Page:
New Report Warns of National Security Threat from Mexican Narco-Terror
Serious national security experts say that the southern border is dangerously insecure, and Washington is in denial about the danger, ignoring Mexican narco-terrorism at America’s peril.
Texas border sheriffs participated in a press conference for the roll-out of a new report, Texas Border Security: A Strategic Military Assessment, written by Barry McCaffrey and Robert Scales who were also present.
The report warns that Mexico’s crime syndicates have escalated their aims and now want to control territory within the United States (as they already have succeeded in doing in southern Arizona) to make narco-business easier: “In effect, the cartels seek to create a “sanitary zone” inside the Texas border — one county deep — that will provide sanctuary from Mexican law enforcement and, at the same time, enable the cartels to transform Texas’ border counties into narcotics transshipment points for continued transport and distribution into the continental United States.”
Below, an illustration from the new report.
Texas Border Security Report, KFDM-TV, Beaumont TX, September 26, 2011
AUSTIN — From Texas Department of Agriculture – In an effort to protect U.S. citizens from spillover cartel violence while continuing to emphasize the critical need for enhanced Texas/Mexico border security, Agriculture Commissioner Todd Staples today released “Texas Border Security: A Strategic Military Assessment.” The independent study, co-authored by retired General Barry McCaffrey and retired Major-General Robert Scales, was unveiled as part of the Protect Your Texas Border Summit at the Capitol.
“Washington keeps telling us our border is more secure than ever, but this detailed military assessment, by two of America’s top generals, offers proof to the contrary,” Commissioner Staples said. “It’s time to shed the cloak of denial and protect our citizens and national security. Would Washington stand by and allow terrorists from Canada to make daily incursions into New York? The answer is a resounding, ‘No.’ We expect and demand that same level of protection in Texas. It’s time for Washington to uphold its constitutional duty to protect Americans on their home soil.”
Commissioned jointly by the Texas Department of Agriculture and the Texas Department of Public Safety, the report offers a military perspective on how to best incorporate strategic, operational and tactical measures to secure the increasingly hostile border regions along the Rio Grande River. It also provides sobering evidence of why Texas landowners and officials have called for increased federal support to defend our southern border.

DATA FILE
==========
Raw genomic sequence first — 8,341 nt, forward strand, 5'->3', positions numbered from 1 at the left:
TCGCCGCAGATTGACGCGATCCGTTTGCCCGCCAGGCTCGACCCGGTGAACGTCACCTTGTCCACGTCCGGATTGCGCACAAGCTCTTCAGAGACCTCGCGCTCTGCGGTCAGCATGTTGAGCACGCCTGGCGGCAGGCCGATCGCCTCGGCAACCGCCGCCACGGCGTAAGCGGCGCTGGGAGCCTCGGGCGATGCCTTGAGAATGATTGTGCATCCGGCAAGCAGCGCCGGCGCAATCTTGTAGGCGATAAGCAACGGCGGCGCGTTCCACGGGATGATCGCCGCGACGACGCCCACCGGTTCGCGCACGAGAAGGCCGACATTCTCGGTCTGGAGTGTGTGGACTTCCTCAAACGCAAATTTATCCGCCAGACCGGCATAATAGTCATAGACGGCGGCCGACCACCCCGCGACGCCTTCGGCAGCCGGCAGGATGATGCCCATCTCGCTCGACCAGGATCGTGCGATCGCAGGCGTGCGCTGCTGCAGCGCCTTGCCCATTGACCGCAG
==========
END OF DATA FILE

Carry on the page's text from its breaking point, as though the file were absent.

“During the past two years, the southwestern United States has become increasingly threatened by the spread of Latin American and Mexican cartel organized crime,” said Gen. Barry McCaffrey (Ret.). “I congratulate Commissioner Staples for his vision in creating awareness of the inadequate attention paid to violence stemming from the drug cartels in Mexico and Latin America.”
“The violence and ongoing threat to our security reflect a change in the strategic intent of the cartels to move their operations into the United States,” said Maj. Gen. Robert Scales (Ret.). “American cities and rural areas now have Latin American drug, gun and human smuggling cartels operating inside our borders.”
Among the generals’ findings were:
• Living and conducting business in a Texas border county is tantamount to living in a warzone in which civil authorities, law enforcement agencies, as well as citizens, are under attack around the clock.
• Criminality spawned in Mexico is spilling over into the United States. Texas is the tactical close combat zone and frontline in this conflict. Texans have been assaulted by cross-border gangs and narco-terrorist activities.
• Federal authorities are reluctant to admit to the increasing cross-border campaign by narco-terrorists.
• One reason for this disparity between reported and actual cartel activity in Texas is that the 17,000 local and state law enforcement agencies that provide data to the Uniform Crime Reports (UCR) are not required to categorize these crimes as “drug related.”
• Reform at that operational level is dependent on bringing more “boots on the ground” to the fight for border security.
• Texas is the frontline in this escalating war and the potential consequences of success or failure will affect our entire nation.
To review the report in its entirety click here or go to TexasAgriculture.gov and click on popular links.
The 82nd Texas Legislature, via House Bill 4, directed the Texas Department of Agriculture to fund an assessment of the impact of illegal activity along the Texas/Mexico border on rural landowners and the agriculture industry. Commissioner Staples immediately partnered with the Texas Department of Public Safety to commission Generals McCaffrey and Scales for this important study.
About the Generals
General Barry McCaffrey is the former Director of the Office of National Drug Control Policy under President Bill Clinton and former Commander of all U.S. troops in Central and South America. Retired Major-General Robert Scales is the former Commandant of the United States Army War College.